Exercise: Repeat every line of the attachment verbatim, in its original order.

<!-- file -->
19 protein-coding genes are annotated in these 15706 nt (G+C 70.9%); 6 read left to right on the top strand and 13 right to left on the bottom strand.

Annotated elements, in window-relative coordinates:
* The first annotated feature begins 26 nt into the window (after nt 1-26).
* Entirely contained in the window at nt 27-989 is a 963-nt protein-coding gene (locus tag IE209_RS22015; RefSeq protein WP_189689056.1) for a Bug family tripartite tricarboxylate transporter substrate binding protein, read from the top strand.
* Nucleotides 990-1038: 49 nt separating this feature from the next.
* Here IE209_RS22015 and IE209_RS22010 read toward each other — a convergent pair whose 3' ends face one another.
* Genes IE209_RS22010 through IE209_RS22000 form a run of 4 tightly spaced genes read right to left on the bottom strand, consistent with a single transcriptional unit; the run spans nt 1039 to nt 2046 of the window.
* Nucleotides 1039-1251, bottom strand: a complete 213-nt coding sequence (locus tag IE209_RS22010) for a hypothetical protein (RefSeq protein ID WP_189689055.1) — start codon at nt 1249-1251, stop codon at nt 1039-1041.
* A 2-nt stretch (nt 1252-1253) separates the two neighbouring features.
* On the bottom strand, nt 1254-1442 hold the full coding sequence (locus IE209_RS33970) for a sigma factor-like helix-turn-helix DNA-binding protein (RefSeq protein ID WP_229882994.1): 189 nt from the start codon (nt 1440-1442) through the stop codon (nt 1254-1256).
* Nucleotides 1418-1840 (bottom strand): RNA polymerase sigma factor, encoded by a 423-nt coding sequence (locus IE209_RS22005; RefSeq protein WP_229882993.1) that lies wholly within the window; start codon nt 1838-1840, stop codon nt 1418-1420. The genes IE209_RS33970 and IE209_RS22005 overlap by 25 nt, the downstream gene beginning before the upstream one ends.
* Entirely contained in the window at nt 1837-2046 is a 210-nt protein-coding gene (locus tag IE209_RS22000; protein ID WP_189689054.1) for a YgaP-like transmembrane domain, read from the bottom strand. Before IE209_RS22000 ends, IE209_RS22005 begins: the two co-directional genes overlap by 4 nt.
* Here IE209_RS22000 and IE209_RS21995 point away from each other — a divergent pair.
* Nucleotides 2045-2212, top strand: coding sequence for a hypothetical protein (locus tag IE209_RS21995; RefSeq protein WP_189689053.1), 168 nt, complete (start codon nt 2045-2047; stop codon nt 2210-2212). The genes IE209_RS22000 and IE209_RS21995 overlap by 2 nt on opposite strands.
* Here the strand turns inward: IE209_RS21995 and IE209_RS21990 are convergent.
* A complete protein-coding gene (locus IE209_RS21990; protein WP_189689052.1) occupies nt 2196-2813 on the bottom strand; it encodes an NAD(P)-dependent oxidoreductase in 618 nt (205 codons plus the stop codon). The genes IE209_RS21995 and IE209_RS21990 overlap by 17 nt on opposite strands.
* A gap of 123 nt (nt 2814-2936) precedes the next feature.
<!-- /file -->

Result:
19 protein-coding genes are annotated in these 15706 nt (G+C 70.9%); 6 read left to right on the top strand and 13 right to left on the bottom strand.

Annotated elements, in window-relative coordinates:
* The first annotated feature begins 26 nt into the window (after nt 1-26).
* Entirely contained in the window at nt 27-989 is a 963-nt protein-coding gene (locus tag IE209_RS22015; RefSeq protein WP_189689056.1) for a Bug family tripartite tricarboxylate transporter substrate binding protein, read from the top strand.
* Nucleotides 990-1038: 49 nt separating this feature from the next.
* Here IE209_RS22015 and IE209_RS22010 read toward each other — a convergent pair whose 3' ends face one another.
* Genes IE209_RS22010 through IE209_RS22000 form a run of 4 tightly spaced genes read right to left on the bottom strand, consistent with a single transcriptional unit; the run spans nt 1039 to nt 2046 of the window.
* Nucleotides 1039-1251, bottom strand: a complete 213-nt coding sequence (locus tag IE209_RS22010) for a hypothetical protein (RefSeq protein ID WP_189689055.1) — start codon at nt 1249-1251, stop codon at nt 1039-1041.
* A 2-nt stretch (nt 1252-1253) separates the two neighbouring features.
* On the bottom strand, nt 1254-1442 hold the full coding sequence (locus IE209_RS33970) for a sigma factor-like helix-turn-helix DNA-binding protein (RefSeq protein ID WP_229882994.1): 189 nt from the start codon (nt 1440-1442) through the stop codon (nt 1254-1256).
* Nucleotides 1418-1840 (bottom strand): RNA polymerase sigma factor, encoded by a 423-nt coding sequence (locus IE209_RS22005; RefSeq protein WP_229882993.1) that lies wholly within the window; start codon nt 1838-1840, stop codon nt 1418-1420. The genes IE209_RS33970 and IE209_RS22005 overlap by 25 nt, the downstream gene beginning before the upstream one ends.
* Entirely contained in the window at nt 1837-2046 is a 210-nt protein-coding gene (locus tag IE209_RS22000; protein ID WP_189689054.1) for a YgaP-like transmembrane domain, read from the bottom strand. Before IE209_RS22000 ends, IE209_RS22005 begins: the two co-directional genes overlap by 4 nt.
* Here IE209_RS22000 and IE209_RS21995 point away from each other — a divergent pair.
* Nucleotides 2045-2212, top strand: coding sequence for a hypothetical protein (locus tag IE209_RS21995; RefSeq protein WP_189689053.1), 168 nt, complete (start codon nt 2045-2047; stop codon nt 2210-2212). The genes IE209_RS22000 and IE209_RS21995 overlap by 2 nt on opposite strands.
* Here the strand turns inward: IE209_RS21995 and IE209_RS21990 are convergent.
* A complete protein-coding gene (locus IE209_RS21990; protein WP_189689052.1) occupies nt 2196-2813 on the bottom strand; it encodes an NAD(P)-dependent oxidoreductase in 618 nt (205 codons plus the stop codon). The genes IE209_RS21995 and IE209_RS21990 overlap by 17 nt on opposite strands.
* A gap of 123 nt (nt 2814-2936) precedes the next feature.